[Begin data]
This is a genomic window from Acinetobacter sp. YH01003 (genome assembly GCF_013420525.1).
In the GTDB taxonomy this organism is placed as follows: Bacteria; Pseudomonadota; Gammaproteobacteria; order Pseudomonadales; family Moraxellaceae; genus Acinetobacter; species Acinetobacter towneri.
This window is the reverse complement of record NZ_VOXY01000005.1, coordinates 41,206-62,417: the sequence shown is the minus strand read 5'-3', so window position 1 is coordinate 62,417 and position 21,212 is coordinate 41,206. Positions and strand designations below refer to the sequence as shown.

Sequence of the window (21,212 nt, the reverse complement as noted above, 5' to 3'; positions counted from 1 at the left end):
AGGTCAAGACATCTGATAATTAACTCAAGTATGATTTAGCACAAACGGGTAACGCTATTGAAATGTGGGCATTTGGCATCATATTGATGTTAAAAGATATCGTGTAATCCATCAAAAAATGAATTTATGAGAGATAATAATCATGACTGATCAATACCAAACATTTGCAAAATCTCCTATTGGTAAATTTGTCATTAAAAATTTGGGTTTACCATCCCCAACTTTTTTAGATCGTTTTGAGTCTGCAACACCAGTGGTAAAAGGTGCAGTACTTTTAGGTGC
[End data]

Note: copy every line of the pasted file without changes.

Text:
This is a genomic window from Acinetobacter sp. YH01003 (genome assembly GCF_013420525.1).
In the GTDB taxonomy this organism is placed as follows: Bacteria; Pseudomonadota; Gammaproteobacteria; order Pseudomonadales; family Moraxellaceae; genus Acinetobacter; species Acinetobacter towneri.
This window is the reverse complement of record NZ_VOXY01000005.1, coordinates 41,206-62,417: the sequence shown is the minus strand read 5'-3', so window position 1 is coordinate 62,417 and position 21,212 is coordinate 41,206. Positions and strand designations below refer to the sequence as shown.

Sequence of the window (21,212 nt, the reverse complement as noted above, 5' to 3'; positions counted from 1 at the left end):
AGGTCAAGACATCTGATAATTAACTCAAGTATGATTTAGCACAAACGGGTAACGCTATTGAAATGTGGGCATTTGGCATCATATTGATGTTAAAAGATATCGTGTAATCCATCAAAAAATGAATTTATGAGAGATAATAATCATGACTGATCAATACCAAACATTTGCAAAATCTCCTATTGGTAAATTTGTCATTAAAAATTTGGGTTTACCATCCCCAACTTTTTTAGATCGTTTTGAGTCTGCAACACCAGTGGTAAAAGGTGCAGTACTTTTAGGTGC